Recently, my office received correspondence with respect to what the actual costs of the above ground HVDC transmission lines being built in Alberta are. These lines, as most of you know, have had a significant impact on your monthly power bill.
Wildrose Environment and Utilities critic Joe Anglin has compared the costs of the Heartland transmission line to an underground project that’s currently underway in other North American jurisdictions.
The concern was that Anglin, the Rimbey, Rocky Mountain House, Sundre MLA, had stated that the underground option would have been the lower-cost option. That was, in fact, not the case. He was showing that the Heartland line’s costs are out of line by comparison to a higher cost option of burying the lines.
Anglin is simply making the comparison of the Blackstone Group LP/ Transmission Developers Inc. 65-mile HVDC underground/underwater 500 kV transmission line in New York State versus Alberta’s aerial Heartland transmission line.
The underground Blackstone transmission line is called the Champlain/Hudson transmission line, and it’s estimated to cost $6.84 million CDN per mile, versus the Heartland’s $14.5-million CDN per mile.
The contradiction (or irony) is obvious to all industry experts. In theory, buried lines cost more, so why is the Heartland line almost double the cost of a buried line?
In June 2012, Transmission Facilities Cost Monitoring Committee reported that the cost of the Heartland transmission line has increased from $14.5 Million CDN to $15.5 million CDN per mile.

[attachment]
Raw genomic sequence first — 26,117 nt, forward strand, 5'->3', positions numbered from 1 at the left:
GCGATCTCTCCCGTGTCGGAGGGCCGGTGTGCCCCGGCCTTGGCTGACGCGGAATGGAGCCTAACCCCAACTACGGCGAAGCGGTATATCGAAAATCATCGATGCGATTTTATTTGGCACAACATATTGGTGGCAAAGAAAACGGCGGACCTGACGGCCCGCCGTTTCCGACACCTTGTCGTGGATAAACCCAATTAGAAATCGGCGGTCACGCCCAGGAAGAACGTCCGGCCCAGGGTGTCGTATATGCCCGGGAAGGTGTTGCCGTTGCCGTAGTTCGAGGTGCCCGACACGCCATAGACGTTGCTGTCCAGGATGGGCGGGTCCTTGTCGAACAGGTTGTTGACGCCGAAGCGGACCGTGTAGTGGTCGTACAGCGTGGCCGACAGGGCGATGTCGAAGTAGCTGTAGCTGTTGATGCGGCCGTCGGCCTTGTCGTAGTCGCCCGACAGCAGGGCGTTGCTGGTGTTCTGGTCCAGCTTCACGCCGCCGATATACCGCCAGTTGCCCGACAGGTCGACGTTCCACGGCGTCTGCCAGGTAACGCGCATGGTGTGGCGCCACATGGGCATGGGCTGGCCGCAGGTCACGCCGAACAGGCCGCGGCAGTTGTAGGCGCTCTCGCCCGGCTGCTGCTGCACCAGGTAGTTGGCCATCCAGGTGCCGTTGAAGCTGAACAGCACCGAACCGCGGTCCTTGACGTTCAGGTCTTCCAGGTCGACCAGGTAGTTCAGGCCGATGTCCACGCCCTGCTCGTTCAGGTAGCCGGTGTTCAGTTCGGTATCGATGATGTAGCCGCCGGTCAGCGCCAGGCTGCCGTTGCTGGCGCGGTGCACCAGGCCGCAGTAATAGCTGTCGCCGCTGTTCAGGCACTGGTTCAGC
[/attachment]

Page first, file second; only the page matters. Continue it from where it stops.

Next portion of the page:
After meeting with various stakeholders last week, Anglin and Official Opposition Leader Danielle Smith have been told to expect the next Transmission Facilities Cost Monitoring Committee Report for 2013 to show costs will continue to rise.
The Alberta government has refused to address the issue of why those above-ground lines are costing far more than buried lines would cost, even though that defies logic.
A study done by TransCanada has confirmed that Albertans are paying two to three times what it costs to build transmission lines in other jurisdictions.
As the Official Opposition, it’s the responsibility of the Wildrose to question those figures and to draw attention to the outrageous costs Albertans are paying to build those transmission lines. The cost of these lines is reflected in the ever-increasing bills consumers in Alberta are facing.
In past columns, I have addressed the fees and surcharges that account for the lion’s share of the total bottom line you see each and every month.
Those extra charges amount to 70 per cent of your current bill, regardless of your actual usage.
The Wildrose Official Opposition is committed to holding the Alberta government to account for that unnecessary and rising expense.
Those expenses ultimately can be, and have been, the difference between people remaining in their homes and being unable to sustain themselves. It’s time somebody started answering for that.
— From the Legislature